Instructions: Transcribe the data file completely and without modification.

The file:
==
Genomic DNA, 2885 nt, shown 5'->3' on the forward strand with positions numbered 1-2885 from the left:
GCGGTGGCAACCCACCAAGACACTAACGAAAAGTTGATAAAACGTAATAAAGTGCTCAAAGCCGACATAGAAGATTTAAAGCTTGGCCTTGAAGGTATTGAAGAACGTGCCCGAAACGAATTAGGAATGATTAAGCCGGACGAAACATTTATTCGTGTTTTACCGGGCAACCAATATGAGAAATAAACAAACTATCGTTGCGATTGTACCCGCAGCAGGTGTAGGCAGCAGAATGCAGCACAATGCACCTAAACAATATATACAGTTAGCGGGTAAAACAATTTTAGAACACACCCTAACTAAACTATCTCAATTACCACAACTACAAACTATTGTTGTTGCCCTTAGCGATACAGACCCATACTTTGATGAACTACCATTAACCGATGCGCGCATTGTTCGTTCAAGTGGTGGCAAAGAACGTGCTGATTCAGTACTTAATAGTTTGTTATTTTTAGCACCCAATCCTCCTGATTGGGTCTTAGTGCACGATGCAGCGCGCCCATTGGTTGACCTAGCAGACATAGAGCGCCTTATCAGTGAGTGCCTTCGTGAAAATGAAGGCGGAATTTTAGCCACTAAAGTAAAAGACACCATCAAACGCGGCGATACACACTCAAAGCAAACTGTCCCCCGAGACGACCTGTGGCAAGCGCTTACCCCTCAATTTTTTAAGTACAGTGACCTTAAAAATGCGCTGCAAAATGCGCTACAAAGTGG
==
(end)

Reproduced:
Genomic DNA, 2885 nt, shown 5'->3' on the forward strand with positions numbered 1-2885 from the left:
GCGGTGGCAACCCACCAAGACACTAACGAAAAGTTGATAAAACGTAATAAAGTGCTCAAAGCCGACATAGAAGATTTAAAGCTTGGCCTTGAAGGTATTGAAGAACGTGCCCGAAACGAATTAGGAATGATTAAGCCGGACGAAACATTTATTCGTGTTTTACCGGGCAACCAATATGAGAAATAAACAAACTATCGTTGCGATTGTACCCGCAGCAGGTGTAGGCAGCAGAATGCAGCACAATGCACCTAAACAATATATACAGTTAGCGGGTAAAACAATTTTAGAACACACCCTAACTAAACTATCTCAATTACCACAACTACAAACTATTGTTGTTGCCCTTAGCGATACAGACCCATACTTTGATGAACTACCATTAACCGATGCGCGCATTGTTCGTTCAAGTGGTGGCAAAGAACGTGCTGATTCAGTACTTAATAGTTTGTTATTTTTAGCACCCAATCCTCCTGATTGGGTCTTAGTGCACGATGCAGCGCGCCCATTGGTTGACCTAGCAGACATAGAGCGCCTTATCAGTGAGTGCCTTCGTGAAAATGAAGGCGGAATTTTAGCCACTAAAGTAAAAGACACCATCAAACGCGGCGATACACACTCAAAGCAAACTGTCCCCCGAGACGACCTGTGGCAAGCGCTTACCCCTCAATTTTTTAAGTACAGTGACCTTAAAAATGCGCTGCAAAATGCGCTACAAAGTGG